I'm level 29 and I just now noticed this


#21

If you don’t mind and you have the time to do so… could you please elaborate on this example? this is the first time i run into this mora thing and i know i can deliver myself from my own ignorance using google but i’m asking you because i want an insight.

Thank you, and wow, three runs of wk… that’s too much


#22

A mora is similar to what we would call a syllable in English, but it also includes the ん and the small っ. Basically it’s any single sound or place for a sound in a word in Japanese.

Pitch accent is similar to stress in English, but the specifics are different.

A mora can have a high pitch or a low pitch. The “accent nucleus” of a word is said to be on the mora where the pitch falls from high to low.

本 has two mora, ほ and ん. ほ is high and ん is low, so it falls from high to low on the first mora.

You can read more here.


#23

Yikes! That reminds me of the thing I read once about the author Gabriel García Márquez, (which I have a hard time believing) that every time he made a typo when writing a novel, he’d tear that page out of the typewriter and start that page over.


#24

I understand, thank you!


#25

image


#26

Heh, oops!


#27

Quite the motivation. :smiley:

What additional stuff will you learn during your third run? (If you decided already)


#28

The second one (currently) is “normal”. The third one (next one) will be the pitch accent one. But I can imagine other things like answering with Japanese definitions instead of English words. It would have to be romaji though.


#29

That sounds so much more difficult on a technical level! There are so many definitions for any particular word, how will you manage that?


#30

Well, the same way that right now I just go with “book” for 本 while ignoring that it can also mean “script” (like for a play), I’ll just pick a common definition and use that.


#31

Best of luck with that when the time comes! :hugs:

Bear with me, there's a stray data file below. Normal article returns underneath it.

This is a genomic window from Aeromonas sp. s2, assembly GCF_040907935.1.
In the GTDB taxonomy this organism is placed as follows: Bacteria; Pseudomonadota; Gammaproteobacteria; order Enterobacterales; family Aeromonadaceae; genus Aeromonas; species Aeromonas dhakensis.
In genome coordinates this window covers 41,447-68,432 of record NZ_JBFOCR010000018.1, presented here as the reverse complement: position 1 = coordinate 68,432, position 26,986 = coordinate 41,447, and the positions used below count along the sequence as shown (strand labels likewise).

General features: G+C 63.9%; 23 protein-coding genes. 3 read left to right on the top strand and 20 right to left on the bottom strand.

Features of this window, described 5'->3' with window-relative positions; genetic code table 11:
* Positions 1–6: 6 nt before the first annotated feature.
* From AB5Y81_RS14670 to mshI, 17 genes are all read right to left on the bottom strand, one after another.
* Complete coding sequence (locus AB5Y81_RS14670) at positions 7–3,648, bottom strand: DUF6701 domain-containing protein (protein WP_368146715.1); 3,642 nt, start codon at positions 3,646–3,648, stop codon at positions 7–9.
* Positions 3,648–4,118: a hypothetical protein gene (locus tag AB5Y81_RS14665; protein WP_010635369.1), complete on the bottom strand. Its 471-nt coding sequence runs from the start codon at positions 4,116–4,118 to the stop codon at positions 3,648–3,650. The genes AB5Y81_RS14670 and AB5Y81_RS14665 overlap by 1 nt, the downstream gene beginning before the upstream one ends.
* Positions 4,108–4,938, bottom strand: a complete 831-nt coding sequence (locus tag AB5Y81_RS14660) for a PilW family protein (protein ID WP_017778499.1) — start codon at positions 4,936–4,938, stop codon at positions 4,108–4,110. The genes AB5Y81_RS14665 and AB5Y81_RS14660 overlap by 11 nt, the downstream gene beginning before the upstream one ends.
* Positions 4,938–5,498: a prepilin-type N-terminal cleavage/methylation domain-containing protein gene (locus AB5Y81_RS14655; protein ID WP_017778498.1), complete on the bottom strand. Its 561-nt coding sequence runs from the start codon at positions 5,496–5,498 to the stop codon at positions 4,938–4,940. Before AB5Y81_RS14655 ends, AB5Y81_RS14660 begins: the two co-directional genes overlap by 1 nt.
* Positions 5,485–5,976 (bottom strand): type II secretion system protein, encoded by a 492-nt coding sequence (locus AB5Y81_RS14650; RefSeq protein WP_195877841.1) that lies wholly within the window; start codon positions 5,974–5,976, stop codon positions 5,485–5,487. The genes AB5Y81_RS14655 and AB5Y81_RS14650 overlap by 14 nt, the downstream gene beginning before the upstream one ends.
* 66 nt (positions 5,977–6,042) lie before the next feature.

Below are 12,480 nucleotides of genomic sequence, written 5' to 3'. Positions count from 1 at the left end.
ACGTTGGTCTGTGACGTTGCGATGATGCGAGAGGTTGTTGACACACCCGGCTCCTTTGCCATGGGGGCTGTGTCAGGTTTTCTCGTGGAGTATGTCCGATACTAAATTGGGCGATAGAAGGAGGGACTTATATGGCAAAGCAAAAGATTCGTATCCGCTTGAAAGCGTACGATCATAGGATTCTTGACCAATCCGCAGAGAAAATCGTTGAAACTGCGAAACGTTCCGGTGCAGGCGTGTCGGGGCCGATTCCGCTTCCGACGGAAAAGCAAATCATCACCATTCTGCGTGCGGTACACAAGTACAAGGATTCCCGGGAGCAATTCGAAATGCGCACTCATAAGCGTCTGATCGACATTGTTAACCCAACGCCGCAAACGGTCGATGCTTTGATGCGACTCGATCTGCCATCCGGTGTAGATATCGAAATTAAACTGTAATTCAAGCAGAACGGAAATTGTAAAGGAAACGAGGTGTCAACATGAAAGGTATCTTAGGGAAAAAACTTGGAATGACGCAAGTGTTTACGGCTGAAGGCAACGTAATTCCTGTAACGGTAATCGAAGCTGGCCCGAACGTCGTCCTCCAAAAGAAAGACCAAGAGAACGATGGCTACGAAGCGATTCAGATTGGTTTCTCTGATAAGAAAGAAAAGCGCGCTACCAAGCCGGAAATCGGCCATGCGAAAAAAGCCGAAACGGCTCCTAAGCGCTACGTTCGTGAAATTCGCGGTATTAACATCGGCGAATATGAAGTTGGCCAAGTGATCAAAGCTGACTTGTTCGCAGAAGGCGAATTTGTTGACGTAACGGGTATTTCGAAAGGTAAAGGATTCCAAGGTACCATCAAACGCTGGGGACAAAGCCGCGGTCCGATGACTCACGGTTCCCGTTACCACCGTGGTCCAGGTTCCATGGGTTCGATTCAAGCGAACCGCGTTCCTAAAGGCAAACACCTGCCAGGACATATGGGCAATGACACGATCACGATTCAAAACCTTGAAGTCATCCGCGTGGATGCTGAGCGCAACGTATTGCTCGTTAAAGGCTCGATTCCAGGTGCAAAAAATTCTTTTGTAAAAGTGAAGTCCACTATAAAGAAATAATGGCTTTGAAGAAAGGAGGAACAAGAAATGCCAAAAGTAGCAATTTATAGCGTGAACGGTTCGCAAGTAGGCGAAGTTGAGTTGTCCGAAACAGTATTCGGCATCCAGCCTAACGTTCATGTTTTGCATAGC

#32

yeah it is, pretty sure ‘lacky’ is also acceptable :stuck_out_tongue:
shortened form of ‘elastic’


#33

You may be interested in this userscript that displays pitch accent over the vocabulary: [Userscript] WaniKani Pitch Info


#34

it could be an older term… I’ve not heard it for a while but felt like it would be easier than typing 'rubber band" by 1 letter :stuck_out_tongue:


#35

I’m from Perth and have always known them as 'lacky bands. Yet another great example of Australians Aussies abbreviating anything they can!


#36

My favourite use for the synonym addition feature is to rename some of the “radicals”, especially the ones which are a kanji (looking at you 付) so that I don’t have to remember an arbitrary new name after the first review.


#37

good to know!

tbh i don’t use radical mnemonics that much which is probably why i fail sometimes, but maybe i should, and yeah i sometimes get annoyed when i know the kanji meaning but it has nothing to do with the radical


#38

They’re called elastic bands in Britain/Ireland as well, so it makes sense that it would have been exported to Australia.


#39

Wow, you’re amazing. Thank you


#40

I tend to add british spelling as synonyms (I wish the Crabigator did me a favour and added them automatically).
I’m also used to typing proper typographic apostrophes so I add them (like for kun’yomi and on’yomi… why is there an apostrophe in there I don’t know).
I’m sorely tempted to add “whatever baseball” to all baseball terms. I have no knowledge of this sport so most terms are very obscure to me.
I see from @vargsvans post that there are military grades too… This will be fun.